Could Boredom Literally be Killing You?
According to Wijnand van Tilburg, a psychologist at the University of Southampton, “Even though boredom is very common, there is a lack of knowledge about it. There hasn’t been much research about how it affects people on an everyday basis.”
With the advent of mobile electronics and a seemingly boundless internet connection, one would think that “boredom” as we usually think about it would be almost impossible. I mean, how can you be bored if you have an endless facebook or twitter feed to scroll through? That’s the thing, though – what defines boredom? Is it just a lack of “something to do” or is it something deeper?
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As far as psychology goes, there isn’t a go-to definition of boredom. Psychologist John Eastwood, Ph.D., of York University in Toronto conducted interviews with hundreds of people and determined that based on his research, boredom is not a lack of something to do it is a lack of mental engagement. Boredom is when someone want to connect with their surroundings, but is unable to. Eastwood described what he called an “unengaged mind” in Perspectives on Psychological Science by saying, “In a nutshell, it boiled down to boredom being the unfulfilled desire for satisfying activity.” Keyword there being “satisfying”. What was really interesting about Eastwood’s findings was that boredom was the source of both lethargy and agitation. For some people being bored makes them tired and lazy, while in other people it made them almost manic.
One of Eastwood’s colleagues, James Danckert, Ph.D., a professor of cognitive neuroscience at the University of Waterloo, found that there were very high correlations between boredom and depression. According to Danckert, on the surface boredom and depression can easily look like the same condition, but “they’re not the same emotional experience.” Boredom is definitely a risk factor for depression, though. Eastwood pointed out that “when people are bored, they’re disengaged from satisfying activity and more likely to become internally focused in a negative, ruminative cycle.”
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Eastwood also found that people with alexithymia, which is a condition where people have an inability to identify and describe their emotions, are more prone to boredom. He says, “Feelings are like compass points that help orient us. If we lack emotional awareness, we lack the capacity to select appropriate targets for engagement with the world.” Again, this is another precursor for depression being caused by boredom.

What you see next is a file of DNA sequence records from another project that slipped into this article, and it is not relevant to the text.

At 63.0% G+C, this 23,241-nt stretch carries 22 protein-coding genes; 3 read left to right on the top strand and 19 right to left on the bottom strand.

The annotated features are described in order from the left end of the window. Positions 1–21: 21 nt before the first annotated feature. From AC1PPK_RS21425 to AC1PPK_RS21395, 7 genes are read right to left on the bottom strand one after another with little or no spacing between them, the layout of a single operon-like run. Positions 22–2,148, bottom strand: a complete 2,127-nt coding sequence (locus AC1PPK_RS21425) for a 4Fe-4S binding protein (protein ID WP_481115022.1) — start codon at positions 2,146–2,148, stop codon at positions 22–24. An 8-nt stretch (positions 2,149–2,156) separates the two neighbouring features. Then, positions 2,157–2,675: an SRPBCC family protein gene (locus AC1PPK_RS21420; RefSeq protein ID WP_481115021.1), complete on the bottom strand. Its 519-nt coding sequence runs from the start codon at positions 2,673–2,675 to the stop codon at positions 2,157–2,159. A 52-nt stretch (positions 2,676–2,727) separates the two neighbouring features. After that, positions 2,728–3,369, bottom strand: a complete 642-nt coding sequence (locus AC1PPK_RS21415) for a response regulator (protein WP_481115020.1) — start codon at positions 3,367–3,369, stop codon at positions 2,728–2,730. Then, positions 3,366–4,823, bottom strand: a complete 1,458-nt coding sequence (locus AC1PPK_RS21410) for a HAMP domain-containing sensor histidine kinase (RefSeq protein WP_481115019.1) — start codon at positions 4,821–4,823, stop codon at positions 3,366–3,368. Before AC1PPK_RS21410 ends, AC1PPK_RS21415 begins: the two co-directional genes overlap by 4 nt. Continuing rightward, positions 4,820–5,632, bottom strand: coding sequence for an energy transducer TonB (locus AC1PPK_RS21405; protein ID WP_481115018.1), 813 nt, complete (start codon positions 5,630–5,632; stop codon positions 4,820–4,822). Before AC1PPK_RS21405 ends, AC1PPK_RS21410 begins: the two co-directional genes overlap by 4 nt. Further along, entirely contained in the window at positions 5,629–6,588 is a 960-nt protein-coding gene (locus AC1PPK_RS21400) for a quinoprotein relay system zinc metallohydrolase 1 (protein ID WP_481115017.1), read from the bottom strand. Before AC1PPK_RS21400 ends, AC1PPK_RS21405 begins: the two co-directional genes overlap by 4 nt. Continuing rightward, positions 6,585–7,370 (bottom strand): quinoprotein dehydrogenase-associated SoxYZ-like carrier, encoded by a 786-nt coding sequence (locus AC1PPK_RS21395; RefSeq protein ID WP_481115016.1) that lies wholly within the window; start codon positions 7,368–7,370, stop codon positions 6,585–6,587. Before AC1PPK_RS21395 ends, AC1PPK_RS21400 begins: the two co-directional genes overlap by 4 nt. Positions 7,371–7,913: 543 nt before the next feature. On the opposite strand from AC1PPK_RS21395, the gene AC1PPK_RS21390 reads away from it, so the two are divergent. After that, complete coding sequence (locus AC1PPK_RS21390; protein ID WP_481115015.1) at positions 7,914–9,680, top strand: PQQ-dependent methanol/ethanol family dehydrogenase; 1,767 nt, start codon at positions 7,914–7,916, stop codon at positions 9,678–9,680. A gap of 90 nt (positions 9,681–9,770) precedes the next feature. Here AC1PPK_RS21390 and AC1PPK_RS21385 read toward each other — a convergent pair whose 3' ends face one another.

But can boredom really kill you, as the phrase “bored to death” implies? In 1985, a study of British civil servants was started. Each person answered questions including some questions about boredom. 20 years later, Annie Britton, Ph.D., and Martin Shipley, Ph.D., compared the civil servant’s questionnaire responses with death records. What they found was that people who claimed to experience above average levels of boredom were more likely to die young. The general idea is that people who experience boredom are more likely to engage in risk-taking activities and vices like drinking or drugs to offset their boredom. Eastwood also points out that, depending on what you are doing, boredom can have a more serious impact because of boredom’s effects on performance. “We know when people are bored they’re more likely to make performance errors and likely to not be as productive,” he says. “That’s a big deal if you’re an air-traffic controller or you’re monitoring a nuclear plant.”
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But, then again, sometimes a little boredom is exactly what we need. Dr. Van Tilberg did a study where he made people perform boring tasks and then engaged them in a meaningful task. The participants of the study showed much higher interest in what they were doing after periods of boredom. “Boredom signals what you’re doing right now seems to be lacking purpose,” he explains. “As soon as you offer people alternative behaviors that may give them a sense of purpose, they’re more eager to engage.” If boredom is defined as an “unengaged mind”, maybe the cause could be part of the solution? Short periods of boredom followed by periods of focus are not unheard of. I think that with the constant stimuli we are all surrounded with every day, stepping away from the internet and our smartphones could be just the answer to re-engaging our brains in whatever it is we are doing.